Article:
In a 2019 blog post, Lyft boasted that 91% of its drivers worked 20 or fewer hours per week. 66% of drivers have jobs other than Lyft and only 5% drive full time. The year prior, Uber reported over half of its drivers only worked 10 hours or fewer a week.
Lily, 45, drives for UberEats on the side to supplement her household income, which isn’t enough to cover rent, groceries, utilities and other necessities as well as education and services for her son, who has special needs. Inflation in other sectors is cutting into her take-home pay as well.
“The pay for fares is lower and people are tipping less now because of higher prices on everything,” she said.
An example of an egregiously low payout and tip from a DoorDash Driver (Source: Reddit)
Users in Reddit communities for gig economy workers have been commiserating over rising costs which has created steep pay cuts in this side-work that was intended, ideally, to help close a financial gap.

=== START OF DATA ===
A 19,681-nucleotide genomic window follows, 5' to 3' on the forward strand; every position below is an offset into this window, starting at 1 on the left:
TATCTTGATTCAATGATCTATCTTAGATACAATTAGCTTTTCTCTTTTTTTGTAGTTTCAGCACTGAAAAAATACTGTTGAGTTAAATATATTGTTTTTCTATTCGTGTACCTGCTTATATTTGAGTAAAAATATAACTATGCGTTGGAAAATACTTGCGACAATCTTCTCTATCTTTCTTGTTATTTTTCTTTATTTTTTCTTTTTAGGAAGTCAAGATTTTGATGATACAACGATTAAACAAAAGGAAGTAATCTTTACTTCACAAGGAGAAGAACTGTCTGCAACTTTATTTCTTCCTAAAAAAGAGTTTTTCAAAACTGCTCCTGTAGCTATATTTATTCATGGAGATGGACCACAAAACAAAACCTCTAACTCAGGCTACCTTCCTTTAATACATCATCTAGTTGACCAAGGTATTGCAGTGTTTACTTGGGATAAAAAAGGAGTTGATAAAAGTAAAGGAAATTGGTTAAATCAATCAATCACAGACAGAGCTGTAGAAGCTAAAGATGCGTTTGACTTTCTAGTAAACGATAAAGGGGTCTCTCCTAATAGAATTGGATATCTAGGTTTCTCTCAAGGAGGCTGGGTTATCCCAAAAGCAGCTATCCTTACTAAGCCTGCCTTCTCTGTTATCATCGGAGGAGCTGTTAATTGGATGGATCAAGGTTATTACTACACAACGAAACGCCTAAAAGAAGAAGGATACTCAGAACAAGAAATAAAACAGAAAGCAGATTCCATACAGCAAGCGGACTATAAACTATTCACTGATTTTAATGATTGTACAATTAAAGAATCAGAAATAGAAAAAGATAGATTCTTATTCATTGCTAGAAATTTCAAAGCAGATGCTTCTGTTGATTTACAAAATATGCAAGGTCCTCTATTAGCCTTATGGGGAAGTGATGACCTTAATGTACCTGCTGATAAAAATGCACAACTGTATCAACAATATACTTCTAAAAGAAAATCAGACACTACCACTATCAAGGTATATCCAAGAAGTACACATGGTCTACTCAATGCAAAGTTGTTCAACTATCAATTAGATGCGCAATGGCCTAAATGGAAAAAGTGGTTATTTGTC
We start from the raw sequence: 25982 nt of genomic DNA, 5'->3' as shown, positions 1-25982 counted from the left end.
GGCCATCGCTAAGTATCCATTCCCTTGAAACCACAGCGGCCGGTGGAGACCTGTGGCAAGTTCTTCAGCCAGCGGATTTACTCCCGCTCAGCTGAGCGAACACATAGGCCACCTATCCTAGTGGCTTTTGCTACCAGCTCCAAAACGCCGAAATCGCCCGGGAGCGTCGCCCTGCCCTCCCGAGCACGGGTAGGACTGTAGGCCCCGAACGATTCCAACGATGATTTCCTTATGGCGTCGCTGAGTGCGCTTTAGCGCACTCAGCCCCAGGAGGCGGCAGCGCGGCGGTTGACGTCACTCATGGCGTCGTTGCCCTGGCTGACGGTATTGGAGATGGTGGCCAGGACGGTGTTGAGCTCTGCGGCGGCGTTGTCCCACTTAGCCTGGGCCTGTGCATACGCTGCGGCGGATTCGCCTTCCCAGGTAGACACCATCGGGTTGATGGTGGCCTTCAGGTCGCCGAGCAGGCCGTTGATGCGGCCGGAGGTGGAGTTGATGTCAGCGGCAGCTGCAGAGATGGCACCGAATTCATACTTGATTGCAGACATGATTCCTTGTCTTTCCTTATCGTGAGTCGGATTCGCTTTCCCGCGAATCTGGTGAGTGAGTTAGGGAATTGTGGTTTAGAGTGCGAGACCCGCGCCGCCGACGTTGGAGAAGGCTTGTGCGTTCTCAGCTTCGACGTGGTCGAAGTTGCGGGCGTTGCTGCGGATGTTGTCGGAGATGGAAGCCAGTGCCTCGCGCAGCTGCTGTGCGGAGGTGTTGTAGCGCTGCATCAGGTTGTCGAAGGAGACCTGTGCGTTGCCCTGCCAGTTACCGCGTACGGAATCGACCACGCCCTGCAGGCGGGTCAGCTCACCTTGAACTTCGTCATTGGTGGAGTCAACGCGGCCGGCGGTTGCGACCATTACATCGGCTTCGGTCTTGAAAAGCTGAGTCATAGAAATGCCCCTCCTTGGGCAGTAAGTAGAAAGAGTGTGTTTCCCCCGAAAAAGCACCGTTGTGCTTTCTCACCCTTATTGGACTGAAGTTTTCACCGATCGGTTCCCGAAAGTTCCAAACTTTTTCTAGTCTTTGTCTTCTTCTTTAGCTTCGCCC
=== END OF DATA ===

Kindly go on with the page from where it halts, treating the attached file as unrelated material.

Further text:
“I struggle to make even a hundred bucks a day now. It's really not worth doing with gas. Way too many drivers. It's like a desert with the orders, and the few that do come through are just insulting,” one user commented.
“I actually stopped Ubereating because 3 times I made about half of what I put in gas,” another added.
“I’m boned dude. I’ve been scrimping and saving everything I can. Working every dash I can. And anytime I’m not, I’m working on projects that will hopefully get me out of dashing,” a frustrated user posted. “I’d get another job, but I’m genuinely worried about getting a job only to not be able to pay rent this month. Things are still 10-11 an hour here tops. Maybe I look into remote work? Idk man. I just feel sick.”